Arc Rated Footwear Q&A

Posted October 10, 2018

Arc Rated Footwear


Regarding Arc Flash Hazard footwear — leather boots are recognized as adequate protection for hazards >12cal.
What about insulated heavy rubber (“Mickey Mouse”) work boots?


Rubber insulating boots (DI) boots meeting ASTM F2413 (DI) are tested for boot characteristics and for DI characteristics.
This is done by using ASTM F1116 Standard Test Method for Determining Dielectric Strength of Dielectric Footwear as specified in ASTM F1117 Standard Specification for Dielectric Footwear.

Arc Rated Testing

There is no arc testing required by this standard or by ASTM F2413. But the three main manufacturers have tested according to ASTM F2621.  The boot is exposed 12 inches from the arc to 40 cal/cm² and evaluated for ignition, melting and dripping. The three boot brands tested have passed this criteria.

Paper tissues are also placed in the boot just to evaluate for scorching, and none has been observed. My bet is the boots would ignite at the edge at some point. But I would never worry about a boot ignition since the feet will typically never see that much energy in a T&D setting that can be envisioned.

What Do Use Standards Say?

NFPA 70E® in Appendix table H.2 [citing 130.7 (C)(8)] lists “Dielectric overshoes as needed” in the Two-Category approach with Arc Flash Suits. This would indicate that the committee feels there is no current need to arc rate shoes. Additionally, in 130.7 (C)(10)(e) the standard goes further:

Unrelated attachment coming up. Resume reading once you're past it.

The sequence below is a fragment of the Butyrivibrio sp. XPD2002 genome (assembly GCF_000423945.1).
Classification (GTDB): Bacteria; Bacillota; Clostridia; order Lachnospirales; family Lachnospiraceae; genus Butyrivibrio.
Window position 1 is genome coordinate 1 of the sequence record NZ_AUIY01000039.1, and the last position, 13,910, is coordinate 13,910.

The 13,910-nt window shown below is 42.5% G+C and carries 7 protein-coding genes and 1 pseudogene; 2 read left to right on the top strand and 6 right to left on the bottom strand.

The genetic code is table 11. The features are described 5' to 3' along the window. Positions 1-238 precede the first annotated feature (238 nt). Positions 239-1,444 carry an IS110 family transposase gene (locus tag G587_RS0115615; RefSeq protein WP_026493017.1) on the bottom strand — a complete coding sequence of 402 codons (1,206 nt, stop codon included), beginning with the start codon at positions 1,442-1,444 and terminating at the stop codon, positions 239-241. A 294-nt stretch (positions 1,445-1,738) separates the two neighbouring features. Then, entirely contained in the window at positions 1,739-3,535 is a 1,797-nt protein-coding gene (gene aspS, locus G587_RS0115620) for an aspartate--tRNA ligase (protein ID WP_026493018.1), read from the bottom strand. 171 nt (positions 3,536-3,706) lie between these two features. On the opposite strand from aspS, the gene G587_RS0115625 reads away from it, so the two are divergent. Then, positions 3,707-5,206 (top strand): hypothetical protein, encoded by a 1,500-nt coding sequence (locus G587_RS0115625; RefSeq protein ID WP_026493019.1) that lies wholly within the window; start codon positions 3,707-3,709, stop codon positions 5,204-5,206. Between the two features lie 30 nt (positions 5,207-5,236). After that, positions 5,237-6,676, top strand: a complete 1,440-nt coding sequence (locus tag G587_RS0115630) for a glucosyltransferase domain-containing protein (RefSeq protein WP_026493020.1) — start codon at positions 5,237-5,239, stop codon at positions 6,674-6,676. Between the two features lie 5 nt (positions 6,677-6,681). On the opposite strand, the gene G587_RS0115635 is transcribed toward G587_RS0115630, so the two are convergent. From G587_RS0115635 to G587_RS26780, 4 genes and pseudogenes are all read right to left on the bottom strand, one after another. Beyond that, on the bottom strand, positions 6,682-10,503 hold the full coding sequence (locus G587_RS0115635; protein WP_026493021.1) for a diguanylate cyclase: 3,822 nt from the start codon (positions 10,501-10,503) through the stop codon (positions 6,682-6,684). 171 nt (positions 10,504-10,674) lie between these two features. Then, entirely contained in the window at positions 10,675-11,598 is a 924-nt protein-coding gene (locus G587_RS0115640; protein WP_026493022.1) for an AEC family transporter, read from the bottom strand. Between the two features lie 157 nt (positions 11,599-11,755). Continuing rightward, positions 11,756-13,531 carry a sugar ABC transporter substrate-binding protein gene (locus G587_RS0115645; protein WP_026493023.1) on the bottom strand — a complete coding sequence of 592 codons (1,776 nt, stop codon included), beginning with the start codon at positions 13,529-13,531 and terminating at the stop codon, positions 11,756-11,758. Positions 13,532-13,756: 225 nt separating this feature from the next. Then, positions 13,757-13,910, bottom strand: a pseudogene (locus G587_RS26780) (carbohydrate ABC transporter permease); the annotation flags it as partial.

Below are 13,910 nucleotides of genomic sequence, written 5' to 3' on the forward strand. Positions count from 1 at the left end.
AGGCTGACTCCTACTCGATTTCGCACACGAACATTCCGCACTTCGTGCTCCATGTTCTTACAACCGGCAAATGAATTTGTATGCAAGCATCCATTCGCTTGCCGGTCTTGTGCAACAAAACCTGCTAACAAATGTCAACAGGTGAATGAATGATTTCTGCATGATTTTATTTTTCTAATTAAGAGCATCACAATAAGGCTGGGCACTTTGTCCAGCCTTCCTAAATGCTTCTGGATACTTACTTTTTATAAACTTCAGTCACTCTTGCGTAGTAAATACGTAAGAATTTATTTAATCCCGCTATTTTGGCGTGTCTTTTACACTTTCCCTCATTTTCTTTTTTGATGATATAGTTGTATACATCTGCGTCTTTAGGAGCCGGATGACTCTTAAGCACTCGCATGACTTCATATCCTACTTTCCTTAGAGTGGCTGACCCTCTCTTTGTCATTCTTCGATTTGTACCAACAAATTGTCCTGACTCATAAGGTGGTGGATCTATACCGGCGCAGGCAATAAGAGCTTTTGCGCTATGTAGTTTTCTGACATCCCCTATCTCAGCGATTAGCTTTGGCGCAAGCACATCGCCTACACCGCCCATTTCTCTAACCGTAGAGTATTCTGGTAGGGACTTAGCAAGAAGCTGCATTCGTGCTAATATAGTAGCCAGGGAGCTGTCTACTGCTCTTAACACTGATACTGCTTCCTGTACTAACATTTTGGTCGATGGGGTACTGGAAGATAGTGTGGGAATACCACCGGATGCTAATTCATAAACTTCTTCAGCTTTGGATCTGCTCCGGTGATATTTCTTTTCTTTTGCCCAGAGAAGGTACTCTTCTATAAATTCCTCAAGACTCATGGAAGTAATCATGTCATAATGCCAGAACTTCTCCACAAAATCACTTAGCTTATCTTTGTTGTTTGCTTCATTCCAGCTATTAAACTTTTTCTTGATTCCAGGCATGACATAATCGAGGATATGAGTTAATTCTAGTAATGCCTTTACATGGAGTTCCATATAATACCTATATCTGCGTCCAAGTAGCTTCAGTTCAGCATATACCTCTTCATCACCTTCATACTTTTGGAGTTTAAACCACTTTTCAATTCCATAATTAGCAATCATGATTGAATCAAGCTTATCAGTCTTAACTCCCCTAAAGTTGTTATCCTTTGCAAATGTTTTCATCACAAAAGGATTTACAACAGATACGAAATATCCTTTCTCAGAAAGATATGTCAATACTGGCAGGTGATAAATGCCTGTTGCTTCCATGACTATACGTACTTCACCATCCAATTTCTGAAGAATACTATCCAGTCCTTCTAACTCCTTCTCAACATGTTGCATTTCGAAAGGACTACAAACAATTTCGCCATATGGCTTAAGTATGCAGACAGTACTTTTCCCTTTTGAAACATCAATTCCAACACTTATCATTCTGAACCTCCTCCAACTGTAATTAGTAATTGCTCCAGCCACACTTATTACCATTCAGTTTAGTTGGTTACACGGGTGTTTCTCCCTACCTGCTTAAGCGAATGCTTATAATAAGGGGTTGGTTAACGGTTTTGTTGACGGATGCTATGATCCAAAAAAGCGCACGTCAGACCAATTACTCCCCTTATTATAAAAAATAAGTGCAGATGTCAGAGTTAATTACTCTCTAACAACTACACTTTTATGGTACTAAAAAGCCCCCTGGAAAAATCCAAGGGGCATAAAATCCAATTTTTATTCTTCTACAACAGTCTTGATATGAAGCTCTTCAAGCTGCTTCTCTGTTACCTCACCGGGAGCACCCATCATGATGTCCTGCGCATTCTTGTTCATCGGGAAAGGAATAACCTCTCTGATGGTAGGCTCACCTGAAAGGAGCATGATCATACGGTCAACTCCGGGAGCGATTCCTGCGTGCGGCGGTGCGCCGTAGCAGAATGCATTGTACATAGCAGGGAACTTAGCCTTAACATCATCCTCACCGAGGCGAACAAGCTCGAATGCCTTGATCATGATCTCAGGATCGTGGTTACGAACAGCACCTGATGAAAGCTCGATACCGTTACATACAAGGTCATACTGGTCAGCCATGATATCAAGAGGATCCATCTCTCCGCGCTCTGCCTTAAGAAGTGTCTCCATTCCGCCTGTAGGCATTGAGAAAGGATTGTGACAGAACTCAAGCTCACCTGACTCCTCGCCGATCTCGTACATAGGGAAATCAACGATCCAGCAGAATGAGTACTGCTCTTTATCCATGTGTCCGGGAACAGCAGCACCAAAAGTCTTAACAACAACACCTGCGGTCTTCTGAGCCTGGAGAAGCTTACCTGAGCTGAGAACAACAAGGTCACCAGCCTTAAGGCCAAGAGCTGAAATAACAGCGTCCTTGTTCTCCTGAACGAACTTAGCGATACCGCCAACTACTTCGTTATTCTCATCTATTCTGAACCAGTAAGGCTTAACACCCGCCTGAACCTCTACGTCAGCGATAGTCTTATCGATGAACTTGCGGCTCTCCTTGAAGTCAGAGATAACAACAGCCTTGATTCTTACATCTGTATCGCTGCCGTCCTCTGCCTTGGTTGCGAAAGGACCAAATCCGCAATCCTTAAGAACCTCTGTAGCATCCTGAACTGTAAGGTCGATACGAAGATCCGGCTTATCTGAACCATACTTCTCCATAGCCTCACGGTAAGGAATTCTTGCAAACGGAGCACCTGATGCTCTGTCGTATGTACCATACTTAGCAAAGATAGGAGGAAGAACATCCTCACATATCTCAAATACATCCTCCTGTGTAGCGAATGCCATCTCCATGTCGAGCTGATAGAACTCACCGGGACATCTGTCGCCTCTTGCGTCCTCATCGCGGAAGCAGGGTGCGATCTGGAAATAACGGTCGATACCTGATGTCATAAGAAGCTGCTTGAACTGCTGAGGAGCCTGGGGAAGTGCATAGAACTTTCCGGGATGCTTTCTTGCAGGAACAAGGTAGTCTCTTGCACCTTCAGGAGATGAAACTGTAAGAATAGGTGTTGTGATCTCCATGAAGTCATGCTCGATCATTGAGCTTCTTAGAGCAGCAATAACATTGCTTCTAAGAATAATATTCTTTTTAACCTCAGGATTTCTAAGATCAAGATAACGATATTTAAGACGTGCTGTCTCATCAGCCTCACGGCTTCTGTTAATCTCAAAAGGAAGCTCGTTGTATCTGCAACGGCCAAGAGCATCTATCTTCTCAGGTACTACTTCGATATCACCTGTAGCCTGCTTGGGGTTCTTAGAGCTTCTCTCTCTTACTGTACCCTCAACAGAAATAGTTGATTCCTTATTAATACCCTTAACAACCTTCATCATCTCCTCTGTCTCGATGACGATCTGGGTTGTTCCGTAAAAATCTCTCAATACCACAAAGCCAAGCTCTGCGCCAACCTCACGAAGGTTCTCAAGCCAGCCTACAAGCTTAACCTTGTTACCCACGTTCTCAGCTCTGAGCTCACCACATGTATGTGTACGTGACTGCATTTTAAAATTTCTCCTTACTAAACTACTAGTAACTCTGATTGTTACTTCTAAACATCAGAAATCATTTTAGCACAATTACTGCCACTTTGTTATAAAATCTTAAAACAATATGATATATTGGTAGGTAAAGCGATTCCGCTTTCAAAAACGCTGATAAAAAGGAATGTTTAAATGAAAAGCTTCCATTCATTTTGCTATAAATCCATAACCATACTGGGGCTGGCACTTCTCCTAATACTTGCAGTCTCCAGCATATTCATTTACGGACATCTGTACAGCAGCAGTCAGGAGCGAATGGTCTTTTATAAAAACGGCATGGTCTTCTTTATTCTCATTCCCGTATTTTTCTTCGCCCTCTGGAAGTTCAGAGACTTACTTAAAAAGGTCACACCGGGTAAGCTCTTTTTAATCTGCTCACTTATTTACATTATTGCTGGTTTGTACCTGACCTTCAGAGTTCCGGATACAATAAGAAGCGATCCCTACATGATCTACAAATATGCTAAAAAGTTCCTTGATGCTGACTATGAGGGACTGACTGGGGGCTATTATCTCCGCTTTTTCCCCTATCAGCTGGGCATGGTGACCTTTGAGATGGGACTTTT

Foot Protection. Heavy-duty leather footwear or dielectric footwear or both provide some arc flash protection to the feet and shall be used in all exposures greater than 4 cal/cm².
OSHA states in the preamble to 1910.269 (2014 version) that, “The final rule removes the requirement for employees to wear protective footwear as protection against electric shock.

…OSHA is revising its general industry standard on foot protection, 29 CFR 1910.136, to require employers to ensure that each affected employee uses protective footwear when… the use of protective footwear will protect the affected employee from an electrical hazard, such as a static-discharge or electric-shock hazard, that remains after the employer takes other necessary protective measures.
Also in the preamble:

Secondary insulation normally insulates an employee’s feet from a grounded surface. Electrical hazard footwear and rubber insulating matting are examples of secondary electrical protection.
Because ASTM does not consider DI or EH shoes as primary protection, OSHA eliminated its language which implied that. One must still use DI or EH footwear as secondary protection, but because they are never re-tested like gloves or blankets, they cannot be considered primary protection.

There have been incidents of rubber insulating shoes failing. The data gives strong precedent that this kind of incident occurring would be quite difficult.

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